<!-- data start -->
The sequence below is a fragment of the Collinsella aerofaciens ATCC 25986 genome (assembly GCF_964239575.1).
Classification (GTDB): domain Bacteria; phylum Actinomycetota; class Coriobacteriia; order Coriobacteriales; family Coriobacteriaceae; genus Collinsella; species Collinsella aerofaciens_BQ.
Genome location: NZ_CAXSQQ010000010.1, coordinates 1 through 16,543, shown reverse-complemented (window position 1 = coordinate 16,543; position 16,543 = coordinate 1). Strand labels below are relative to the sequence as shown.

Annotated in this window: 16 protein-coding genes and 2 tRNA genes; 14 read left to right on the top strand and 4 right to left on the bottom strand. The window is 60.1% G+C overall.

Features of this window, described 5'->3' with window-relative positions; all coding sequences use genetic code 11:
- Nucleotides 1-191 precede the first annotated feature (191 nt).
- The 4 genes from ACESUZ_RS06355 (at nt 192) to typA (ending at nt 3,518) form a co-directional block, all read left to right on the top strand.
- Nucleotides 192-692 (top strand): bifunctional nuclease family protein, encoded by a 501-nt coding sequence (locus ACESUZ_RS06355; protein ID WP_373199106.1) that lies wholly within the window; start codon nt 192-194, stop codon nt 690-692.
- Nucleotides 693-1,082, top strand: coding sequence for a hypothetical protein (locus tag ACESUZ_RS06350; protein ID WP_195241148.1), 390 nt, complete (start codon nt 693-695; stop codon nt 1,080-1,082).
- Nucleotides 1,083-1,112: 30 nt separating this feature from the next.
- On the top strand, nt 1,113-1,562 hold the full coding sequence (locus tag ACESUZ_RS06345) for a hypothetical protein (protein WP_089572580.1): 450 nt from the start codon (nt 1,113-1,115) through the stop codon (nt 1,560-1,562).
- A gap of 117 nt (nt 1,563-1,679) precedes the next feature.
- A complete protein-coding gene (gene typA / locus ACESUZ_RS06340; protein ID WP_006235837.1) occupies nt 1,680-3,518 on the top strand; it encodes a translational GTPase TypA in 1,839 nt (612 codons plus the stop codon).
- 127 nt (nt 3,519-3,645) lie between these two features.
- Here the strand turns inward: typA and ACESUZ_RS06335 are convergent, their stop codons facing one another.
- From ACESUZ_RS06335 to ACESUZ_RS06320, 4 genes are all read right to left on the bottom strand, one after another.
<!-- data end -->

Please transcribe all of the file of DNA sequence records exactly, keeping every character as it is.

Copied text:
The sequence below is a fragment of the Collinsella aerofaciens ATCC 25986 genome (assembly GCF_964239575.1).
Classification (GTDB): domain Bacteria; phylum Actinomycetota; class Coriobacteriia; order Coriobacteriales; family Coriobacteriaceae; genus Collinsella; species Collinsella aerofaciens_BQ.
Genome location: NZ_CAXSQQ010000010.1, coordinates 1 through 16,543, shown reverse-complemented (window position 1 = coordinate 16,543; position 16,543 = coordinate 1). Strand labels below are relative to the sequence as shown.

Annotated in this window: 16 protein-coding genes and 2 tRNA genes; 14 read left to right on the top strand and 4 right to left on the bottom strand. The window is 60.1% G+C overall.

Features of this window, described 5'->3' with window-relative positions; all coding sequences use genetic code 11:
- Nucleotides 1-191 precede the first annotated feature (191 nt).
- The 4 genes from ACESUZ_RS06355 (at nt 192) to typA (ending at nt 3,518) form a co-directional block, all read left to right on the top strand.
- Nucleotides 192-692 (top strand): bifunctional nuclease family protein, encoded by a 501-nt coding sequence (locus ACESUZ_RS06355; protein ID WP_373199106.1) that lies wholly within the window; start codon nt 192-194, stop codon nt 690-692.
- Nucleotides 693-1,082, top strand: coding sequence for a hypothetical protein (locus tag ACESUZ_RS06350; protein ID WP_195241148.1), 390 nt, complete (start codon nt 693-695; stop codon nt 1,080-1,082).
- Nucleotides 1,083-1,112: 30 nt separating this feature from the next.
- On the top strand, nt 1,113-1,562 hold the full coding sequence (locus tag ACESUZ_RS06345) for a hypothetical protein (protein WP_089572580.1): 450 nt from the start codon (nt 1,113-1,115) through the stop codon (nt 1,560-1,562).
- A gap of 117 nt (nt 1,563-1,679) precedes the next feature.
- A complete protein-coding gene (gene typA / locus ACESUZ_RS06340; protein ID WP_006235837.1) occupies nt 1,680-3,518 on the top strand; it encodes a translational GTPase TypA in 1,839 nt (612 codons plus the stop codon).
- 127 nt (nt 3,519-3,645) lie between these two features.
- Here the strand turns inward: typA and ACESUZ_RS06335 are convergent, their stop codons facing one another.
- From ACESUZ_RS06335 to ACESUZ_RS06320, 4 genes are all read right to left on the bottom strand, one after another.